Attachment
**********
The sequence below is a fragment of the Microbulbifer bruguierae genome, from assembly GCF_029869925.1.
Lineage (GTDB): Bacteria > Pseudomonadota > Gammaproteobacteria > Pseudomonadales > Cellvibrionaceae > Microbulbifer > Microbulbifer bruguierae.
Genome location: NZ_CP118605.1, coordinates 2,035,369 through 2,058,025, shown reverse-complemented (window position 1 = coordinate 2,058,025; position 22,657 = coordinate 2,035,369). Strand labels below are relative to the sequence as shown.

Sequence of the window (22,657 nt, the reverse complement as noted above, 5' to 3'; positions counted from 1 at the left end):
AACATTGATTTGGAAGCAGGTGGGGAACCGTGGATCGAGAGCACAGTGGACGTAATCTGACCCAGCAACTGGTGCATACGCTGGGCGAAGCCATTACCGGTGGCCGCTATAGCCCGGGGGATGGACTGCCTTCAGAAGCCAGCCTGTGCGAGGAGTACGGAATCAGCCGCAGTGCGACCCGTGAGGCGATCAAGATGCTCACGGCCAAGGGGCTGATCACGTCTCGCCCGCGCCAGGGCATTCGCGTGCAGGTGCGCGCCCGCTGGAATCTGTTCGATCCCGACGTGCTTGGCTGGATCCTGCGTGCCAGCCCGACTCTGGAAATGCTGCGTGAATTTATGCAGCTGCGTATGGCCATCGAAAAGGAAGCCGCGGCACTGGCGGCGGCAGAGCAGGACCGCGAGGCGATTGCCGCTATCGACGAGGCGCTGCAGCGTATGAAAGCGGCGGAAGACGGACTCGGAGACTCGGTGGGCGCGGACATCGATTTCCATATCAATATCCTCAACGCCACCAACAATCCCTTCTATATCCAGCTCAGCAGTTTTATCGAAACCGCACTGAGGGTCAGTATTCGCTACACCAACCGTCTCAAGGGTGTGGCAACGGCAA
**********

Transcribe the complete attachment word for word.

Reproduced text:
The sequence below is a fragment of the Microbulbifer bruguierae genome, from assembly GCF_029869925.1.
Lineage (GTDB): Bacteria > Pseudomonadota > Gammaproteobacteria > Pseudomonadales > Cellvibrionaceae > Microbulbifer > Microbulbifer bruguierae.
Genome location: NZ_CP118605.1, coordinates 2,035,369 through 2,058,025, shown reverse-complemented (window position 1 = coordinate 2,058,025; position 22,657 = coordinate 2,035,369). Strand labels below are relative to the sequence as shown.

Sequence of the window (22,657 nt, the reverse complement as noted above, 5' to 3'; positions counted from 1 at the left end):
AACATTGATTTGGAAGCAGGTGGGGAACCGTGGATCGAGAGCACAGTGGACGTAATCTGACCCAGCAACTGGTGCATACGCTGGGCGAAGCCATTACCGGTGGCCGCTATAGCCCGGGGGATGGACTGCCTTCAGAAGCCAGCCTGTGCGAGGAGTACGGAATCAGCCGCAGTGCGACCCGTGAGGCGATCAAGATGCTCACGGCCAAGGGGCTGATCACGTCTCGCCCGCGCCAGGGCATTCGCGTGCAGGTGCGCGCCCGCTGGAATCTGTTCGATCCCGACGTGCTTGGCTGGATCCTGCGTGCCAGCCCGACTCTGGAAATGCTGCGTGAATTTATGCAGCTGCGTATGGCCATCGAAAAGGAAGCCGCGGCACTGGCGGCGGCAGAGCAGGACCGCGAGGCGATTGCCGCTATCGACGAGGCGCTGCAGCGTATGAAAGCGGCGGAAGACGGACTCGGAGACTCGGTGGGCGCGGACATCGATTTCCATATCAATATCCTCAACGCCACCAACAATCCCTTCTATATCCAGCTCAGCAGTTTTATCGAAACCGCACTGAGGGTCAGTATTCGCTACACCAACCGTCTCAAGGGTGTGGCAACGGCAA